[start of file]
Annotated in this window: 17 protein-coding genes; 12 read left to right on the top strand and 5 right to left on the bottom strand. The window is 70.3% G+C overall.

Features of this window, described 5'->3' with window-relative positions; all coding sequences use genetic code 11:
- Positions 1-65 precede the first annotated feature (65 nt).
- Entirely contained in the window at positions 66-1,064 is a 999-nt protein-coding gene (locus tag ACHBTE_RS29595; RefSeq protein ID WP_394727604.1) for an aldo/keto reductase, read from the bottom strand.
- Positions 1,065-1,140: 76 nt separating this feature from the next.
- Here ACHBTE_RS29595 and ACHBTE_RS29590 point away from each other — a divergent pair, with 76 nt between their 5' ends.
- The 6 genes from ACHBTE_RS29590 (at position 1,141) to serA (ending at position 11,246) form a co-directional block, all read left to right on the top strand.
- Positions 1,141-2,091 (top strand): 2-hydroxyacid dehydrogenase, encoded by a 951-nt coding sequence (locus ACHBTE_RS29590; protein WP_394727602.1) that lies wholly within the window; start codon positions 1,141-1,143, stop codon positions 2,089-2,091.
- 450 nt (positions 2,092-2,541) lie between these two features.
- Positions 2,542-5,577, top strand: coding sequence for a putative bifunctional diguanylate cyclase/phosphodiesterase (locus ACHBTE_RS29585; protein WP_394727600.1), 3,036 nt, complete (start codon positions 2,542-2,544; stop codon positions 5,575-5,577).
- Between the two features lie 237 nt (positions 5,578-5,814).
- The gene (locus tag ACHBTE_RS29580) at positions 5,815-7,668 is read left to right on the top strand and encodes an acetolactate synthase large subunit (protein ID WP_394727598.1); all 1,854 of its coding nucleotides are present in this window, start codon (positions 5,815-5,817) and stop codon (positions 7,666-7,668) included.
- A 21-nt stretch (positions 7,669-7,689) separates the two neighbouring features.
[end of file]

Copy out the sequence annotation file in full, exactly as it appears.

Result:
Annotated in this window: 17 protein-coding genes; 12 read left to right on the top strand and 5 right to left on the bottom strand. The window is 70.3% G+C overall.

Features of this window, described 5'->3' with window-relative positions; all coding sequences use genetic code 11:
- Positions 1-65 precede the first annotated feature (65 nt).
- Entirely contained in the window at positions 66-1,064 is a 999-nt protein-coding gene (locus tag ACHBTE_RS29595; RefSeq protein ID WP_394727604.1) for an aldo/keto reductase, read from the bottom strand.
- Positions 1,065-1,140: 76 nt separating this feature from the next.
- Here ACHBTE_RS29595 and ACHBTE_RS29590 point away from each other — a divergent pair, with 76 nt between their 5' ends.
- The 6 genes from ACHBTE_RS29590 (at position 1,141) to serA (ending at position 11,246) form a co-directional block, all read left to right on the top strand.
- Positions 1,141-2,091 (top strand): 2-hydroxyacid dehydrogenase, encoded by a 951-nt coding sequence (locus ACHBTE_RS29590; protein WP_394727602.1) that lies wholly within the window; start codon positions 1,141-1,143, stop codon positions 2,089-2,091.
- 450 nt (positions 2,092-2,541) lie between these two features.
- Positions 2,542-5,577, top strand: coding sequence for a putative bifunctional diguanylate cyclase/phosphodiesterase (locus ACHBTE_RS29585; protein WP_394727600.1), 3,036 nt, complete (start codon positions 2,542-2,544; stop codon positions 5,575-5,577).
- Between the two features lie 237 nt (positions 5,578-5,814).
- The gene (locus tag ACHBTE_RS29580) at positions 5,815-7,668 is read left to right on the top strand and encodes an acetolactate synthase large subunit (protein ID WP_394727598.1); all 1,854 of its coding nucleotides are present in this window, start codon (positions 5,815-5,817) and stop codon (positions 7,666-7,668) included.
- A 21-nt stretch (positions 7,669-7,689) separates the two neighbouring features.